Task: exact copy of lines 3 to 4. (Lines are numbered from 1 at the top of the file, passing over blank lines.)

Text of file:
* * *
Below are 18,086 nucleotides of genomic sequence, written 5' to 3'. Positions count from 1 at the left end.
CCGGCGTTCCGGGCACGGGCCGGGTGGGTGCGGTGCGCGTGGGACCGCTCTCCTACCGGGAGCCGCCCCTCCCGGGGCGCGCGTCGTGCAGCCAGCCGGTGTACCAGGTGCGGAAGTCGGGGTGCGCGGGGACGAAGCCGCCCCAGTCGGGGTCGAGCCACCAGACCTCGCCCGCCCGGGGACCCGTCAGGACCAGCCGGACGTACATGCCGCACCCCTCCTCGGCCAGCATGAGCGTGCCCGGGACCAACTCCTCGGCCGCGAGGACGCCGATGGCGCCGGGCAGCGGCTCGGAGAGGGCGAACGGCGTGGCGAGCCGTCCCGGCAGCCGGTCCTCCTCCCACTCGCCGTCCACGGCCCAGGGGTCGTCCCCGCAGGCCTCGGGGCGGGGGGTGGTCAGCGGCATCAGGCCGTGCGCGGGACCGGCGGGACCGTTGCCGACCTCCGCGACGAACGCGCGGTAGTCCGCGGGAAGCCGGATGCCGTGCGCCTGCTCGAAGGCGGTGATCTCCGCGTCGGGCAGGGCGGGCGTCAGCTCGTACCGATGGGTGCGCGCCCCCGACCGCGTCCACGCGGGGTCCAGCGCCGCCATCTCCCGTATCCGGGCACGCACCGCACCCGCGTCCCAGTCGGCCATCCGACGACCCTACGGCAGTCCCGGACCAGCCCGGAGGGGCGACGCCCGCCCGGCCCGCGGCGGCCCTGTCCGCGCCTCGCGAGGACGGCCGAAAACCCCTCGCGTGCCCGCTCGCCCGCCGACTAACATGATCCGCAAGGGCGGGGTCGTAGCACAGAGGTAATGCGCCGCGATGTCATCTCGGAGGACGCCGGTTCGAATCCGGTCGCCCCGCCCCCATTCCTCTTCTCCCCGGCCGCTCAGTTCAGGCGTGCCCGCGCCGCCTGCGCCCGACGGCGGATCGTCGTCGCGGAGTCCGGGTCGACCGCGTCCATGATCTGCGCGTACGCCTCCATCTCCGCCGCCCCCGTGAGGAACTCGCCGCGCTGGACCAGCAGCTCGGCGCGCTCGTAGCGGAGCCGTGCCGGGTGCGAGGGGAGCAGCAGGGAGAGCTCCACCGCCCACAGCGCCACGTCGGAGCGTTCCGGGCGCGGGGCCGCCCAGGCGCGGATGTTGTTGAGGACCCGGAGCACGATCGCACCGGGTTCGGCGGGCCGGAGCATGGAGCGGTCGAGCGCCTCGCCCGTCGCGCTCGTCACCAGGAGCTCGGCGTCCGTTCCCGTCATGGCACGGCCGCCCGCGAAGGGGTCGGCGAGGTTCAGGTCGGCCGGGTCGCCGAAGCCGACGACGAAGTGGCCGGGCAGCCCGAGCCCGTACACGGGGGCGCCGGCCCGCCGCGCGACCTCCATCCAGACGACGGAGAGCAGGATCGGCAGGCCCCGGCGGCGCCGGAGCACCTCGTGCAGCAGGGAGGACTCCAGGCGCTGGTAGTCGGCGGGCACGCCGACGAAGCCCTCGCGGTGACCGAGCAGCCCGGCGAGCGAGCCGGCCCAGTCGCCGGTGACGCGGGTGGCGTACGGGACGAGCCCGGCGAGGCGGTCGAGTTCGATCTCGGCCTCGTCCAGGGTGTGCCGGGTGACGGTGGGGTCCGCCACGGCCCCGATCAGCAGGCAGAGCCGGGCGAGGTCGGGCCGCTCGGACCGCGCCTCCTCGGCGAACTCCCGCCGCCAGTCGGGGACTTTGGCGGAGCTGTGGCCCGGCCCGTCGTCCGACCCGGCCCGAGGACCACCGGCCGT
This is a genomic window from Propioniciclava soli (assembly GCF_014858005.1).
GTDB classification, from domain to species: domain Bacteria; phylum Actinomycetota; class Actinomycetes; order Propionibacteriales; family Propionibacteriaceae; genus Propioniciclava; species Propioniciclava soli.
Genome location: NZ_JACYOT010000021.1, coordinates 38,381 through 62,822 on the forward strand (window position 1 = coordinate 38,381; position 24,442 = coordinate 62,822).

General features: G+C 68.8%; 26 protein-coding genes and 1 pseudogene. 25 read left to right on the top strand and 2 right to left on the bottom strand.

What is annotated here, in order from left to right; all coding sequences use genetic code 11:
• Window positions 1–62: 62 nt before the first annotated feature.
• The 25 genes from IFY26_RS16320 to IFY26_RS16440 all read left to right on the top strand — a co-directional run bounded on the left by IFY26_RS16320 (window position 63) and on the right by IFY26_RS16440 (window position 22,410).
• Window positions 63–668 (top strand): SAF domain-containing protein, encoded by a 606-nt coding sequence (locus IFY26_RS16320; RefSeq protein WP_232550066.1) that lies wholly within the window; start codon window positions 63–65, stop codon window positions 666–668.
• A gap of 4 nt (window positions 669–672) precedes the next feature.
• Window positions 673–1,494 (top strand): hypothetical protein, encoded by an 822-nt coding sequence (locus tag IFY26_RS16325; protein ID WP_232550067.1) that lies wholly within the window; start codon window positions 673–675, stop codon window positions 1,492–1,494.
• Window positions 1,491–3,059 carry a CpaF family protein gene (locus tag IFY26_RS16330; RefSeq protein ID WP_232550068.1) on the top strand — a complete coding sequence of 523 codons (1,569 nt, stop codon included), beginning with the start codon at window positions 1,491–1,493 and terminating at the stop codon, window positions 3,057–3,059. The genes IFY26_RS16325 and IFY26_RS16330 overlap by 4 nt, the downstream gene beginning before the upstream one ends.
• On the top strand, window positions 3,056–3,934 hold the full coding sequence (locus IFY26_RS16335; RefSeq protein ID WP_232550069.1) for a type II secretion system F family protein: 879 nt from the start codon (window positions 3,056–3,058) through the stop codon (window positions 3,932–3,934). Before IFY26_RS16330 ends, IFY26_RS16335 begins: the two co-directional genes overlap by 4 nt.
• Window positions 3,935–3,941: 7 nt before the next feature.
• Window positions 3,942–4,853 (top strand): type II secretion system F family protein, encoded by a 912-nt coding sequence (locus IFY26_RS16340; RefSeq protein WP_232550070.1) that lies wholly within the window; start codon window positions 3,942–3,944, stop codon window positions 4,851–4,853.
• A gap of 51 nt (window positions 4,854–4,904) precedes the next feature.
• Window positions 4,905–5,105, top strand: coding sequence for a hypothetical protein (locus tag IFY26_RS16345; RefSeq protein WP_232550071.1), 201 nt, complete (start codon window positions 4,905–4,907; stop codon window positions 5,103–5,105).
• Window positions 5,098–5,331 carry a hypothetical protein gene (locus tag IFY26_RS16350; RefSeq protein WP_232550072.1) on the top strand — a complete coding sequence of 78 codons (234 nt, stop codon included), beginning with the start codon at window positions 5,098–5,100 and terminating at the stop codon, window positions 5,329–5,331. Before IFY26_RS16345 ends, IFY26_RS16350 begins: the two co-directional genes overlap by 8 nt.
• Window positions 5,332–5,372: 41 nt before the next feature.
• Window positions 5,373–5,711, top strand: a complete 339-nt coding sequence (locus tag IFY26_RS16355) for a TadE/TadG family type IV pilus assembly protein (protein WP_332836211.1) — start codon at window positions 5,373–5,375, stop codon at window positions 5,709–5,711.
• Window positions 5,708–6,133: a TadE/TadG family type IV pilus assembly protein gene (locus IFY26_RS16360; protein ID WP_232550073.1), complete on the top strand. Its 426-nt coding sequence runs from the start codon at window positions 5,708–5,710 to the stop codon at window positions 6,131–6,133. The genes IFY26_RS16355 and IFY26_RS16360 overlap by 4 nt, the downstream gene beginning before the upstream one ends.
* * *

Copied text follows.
This is a genomic window from Propioniciclava soli (assembly GCF_014858005.1).
GTDB classification, from domain to species: domain Bacteria; phylum Actinomycetota; class Actinomycetes; order Propionibacteriales; family Propionibacteriaceae; genus Propioniciclava; species Propioniciclava soli.